The Negative Consequences of Monetizing Mental Health

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The Negative Consequences of Monetizing Mental Health

Even before the outbreak, applications like Talkspace and Betterhelp were gaining popularity as a viable alternative to traditional mental health services. These companies’ rapid expansion has attracted significant investment, raising new challenges about mental health access and equity.

Talkspace recently became the first tele-mental health app to be listed on the stock exchange, exceeding expectations. Ariana Grande announced a $1 million donation from BetterHelp in the form of free therapy. Companies like Talkspace and BetterHelp look to be a wonderful answer to satisfy a growing demand for mental health services at first glance. Over 40% of Americans in the United States have dealt with mental health or substance abuse concerns. During the pandemic, a record number of Americans experienced mental health problems as a result of COVID-19’s effects.

On the surface, more individuals being able to get the care they need appears to be a good thing. However, we must also investigate the inadequacies in healthcare that led to the development of these apps in the first place. Many Americans cannot afford healthcare in the United States, which is why organizations like Talkspace and BetterHelp exist. Despite their popularity, however, apps like Talkspace and BetterHelp are not a substitute for the high-quality, easily available mental health services that we require.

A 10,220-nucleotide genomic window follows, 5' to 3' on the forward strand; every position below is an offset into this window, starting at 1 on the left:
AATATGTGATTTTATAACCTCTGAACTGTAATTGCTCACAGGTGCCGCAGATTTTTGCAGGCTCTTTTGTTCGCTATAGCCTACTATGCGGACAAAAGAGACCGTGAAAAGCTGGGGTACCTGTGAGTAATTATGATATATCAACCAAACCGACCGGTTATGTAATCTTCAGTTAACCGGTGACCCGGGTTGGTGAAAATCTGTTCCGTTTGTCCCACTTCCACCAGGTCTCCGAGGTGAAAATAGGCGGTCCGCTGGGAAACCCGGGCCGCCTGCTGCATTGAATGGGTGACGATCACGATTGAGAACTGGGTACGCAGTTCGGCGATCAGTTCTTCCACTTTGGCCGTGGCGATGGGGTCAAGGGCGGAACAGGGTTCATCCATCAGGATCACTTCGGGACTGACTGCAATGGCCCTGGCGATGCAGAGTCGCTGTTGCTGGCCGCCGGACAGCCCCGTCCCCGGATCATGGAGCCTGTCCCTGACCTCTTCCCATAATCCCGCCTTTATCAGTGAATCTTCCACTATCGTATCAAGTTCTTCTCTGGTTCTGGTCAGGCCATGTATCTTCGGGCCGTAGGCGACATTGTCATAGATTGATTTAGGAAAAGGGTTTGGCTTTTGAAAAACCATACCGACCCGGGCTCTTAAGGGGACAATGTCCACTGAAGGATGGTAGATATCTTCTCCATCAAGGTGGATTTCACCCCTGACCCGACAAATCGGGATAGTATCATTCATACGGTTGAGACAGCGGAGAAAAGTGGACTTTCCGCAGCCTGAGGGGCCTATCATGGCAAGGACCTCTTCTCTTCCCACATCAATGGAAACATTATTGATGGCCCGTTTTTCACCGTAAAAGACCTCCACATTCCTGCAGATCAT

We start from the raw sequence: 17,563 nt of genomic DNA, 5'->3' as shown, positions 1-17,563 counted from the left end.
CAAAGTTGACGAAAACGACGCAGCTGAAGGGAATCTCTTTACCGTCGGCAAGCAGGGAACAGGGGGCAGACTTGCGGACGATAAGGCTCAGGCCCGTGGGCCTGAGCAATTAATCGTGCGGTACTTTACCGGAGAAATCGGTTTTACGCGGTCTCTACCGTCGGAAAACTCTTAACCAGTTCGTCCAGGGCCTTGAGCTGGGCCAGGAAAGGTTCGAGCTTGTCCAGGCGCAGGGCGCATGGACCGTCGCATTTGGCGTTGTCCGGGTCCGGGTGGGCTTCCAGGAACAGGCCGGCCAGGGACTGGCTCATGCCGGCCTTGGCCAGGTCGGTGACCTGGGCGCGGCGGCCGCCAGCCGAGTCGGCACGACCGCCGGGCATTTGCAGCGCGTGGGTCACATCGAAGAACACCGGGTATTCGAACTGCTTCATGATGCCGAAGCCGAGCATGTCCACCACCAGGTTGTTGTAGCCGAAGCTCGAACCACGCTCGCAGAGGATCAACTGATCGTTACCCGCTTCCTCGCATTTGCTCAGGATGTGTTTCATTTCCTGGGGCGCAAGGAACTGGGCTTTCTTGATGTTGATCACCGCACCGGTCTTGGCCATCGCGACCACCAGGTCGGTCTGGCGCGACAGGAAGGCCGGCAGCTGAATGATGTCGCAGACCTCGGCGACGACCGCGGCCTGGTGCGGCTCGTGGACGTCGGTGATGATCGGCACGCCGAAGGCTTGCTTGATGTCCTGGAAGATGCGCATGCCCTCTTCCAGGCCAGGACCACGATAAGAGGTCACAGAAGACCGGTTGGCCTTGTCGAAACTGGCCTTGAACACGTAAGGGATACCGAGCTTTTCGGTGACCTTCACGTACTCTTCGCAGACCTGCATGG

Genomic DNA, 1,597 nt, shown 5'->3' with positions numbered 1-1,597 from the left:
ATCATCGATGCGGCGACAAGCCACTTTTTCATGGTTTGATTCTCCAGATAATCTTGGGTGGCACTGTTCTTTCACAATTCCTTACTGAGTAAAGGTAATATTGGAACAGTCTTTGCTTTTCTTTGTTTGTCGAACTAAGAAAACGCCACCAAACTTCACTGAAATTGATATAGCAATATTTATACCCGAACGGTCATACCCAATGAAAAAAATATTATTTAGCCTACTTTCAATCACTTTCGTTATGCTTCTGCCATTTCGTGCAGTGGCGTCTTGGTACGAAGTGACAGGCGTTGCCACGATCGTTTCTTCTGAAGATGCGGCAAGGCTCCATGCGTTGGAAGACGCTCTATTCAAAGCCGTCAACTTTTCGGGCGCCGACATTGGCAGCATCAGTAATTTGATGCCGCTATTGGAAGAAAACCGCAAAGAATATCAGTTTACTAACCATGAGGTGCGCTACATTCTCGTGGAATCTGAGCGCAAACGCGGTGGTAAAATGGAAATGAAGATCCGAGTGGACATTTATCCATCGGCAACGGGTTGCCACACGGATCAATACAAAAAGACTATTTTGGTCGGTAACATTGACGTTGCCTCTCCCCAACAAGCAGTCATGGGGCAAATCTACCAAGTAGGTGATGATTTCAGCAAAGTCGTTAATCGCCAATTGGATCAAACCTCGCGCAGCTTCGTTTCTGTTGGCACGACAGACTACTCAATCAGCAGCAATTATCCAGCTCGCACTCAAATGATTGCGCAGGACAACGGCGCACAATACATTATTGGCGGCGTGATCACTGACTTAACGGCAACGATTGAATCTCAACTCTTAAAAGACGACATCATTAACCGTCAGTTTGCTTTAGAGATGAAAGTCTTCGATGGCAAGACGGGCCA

The practicality of therapy apps as a bridge across the gaps in our mental healthcare system––not to mention the efficacy of the therapy itself––remains a question.

The IPO of Talkspace continues a commercialization trend that emphasizes healthcare as a privilege, not a right. The primary goal of publicly traded corporations is to give investors a return on their investment, which often conflicts with the responsibility of healthcare providers to put patients first.

When healthcare is entirely focused on achieving financial objectives — profit is frequently placed before of access — providers and patients suffer. Burnout is common among doctors and nurses, who are frequently under pressure to make cash.

It’s no different in the field of mental health care. Telehealth therapists report feeling overworked and underpaid after working for tele-mental health applications, demonstrating the detrimental effects of commercializing mental health services.

We must take proactive actions to enhance access and assure equal access and care as the business and healthcare sectors appear to be converging at a rapid rate. Telemental health services range in price from from $280 to $400 per month. During the epidemic, several insurers began to cover tele-mental health apps, such as Talkspace and BetterHelp. Brief News from Washington Newsday.

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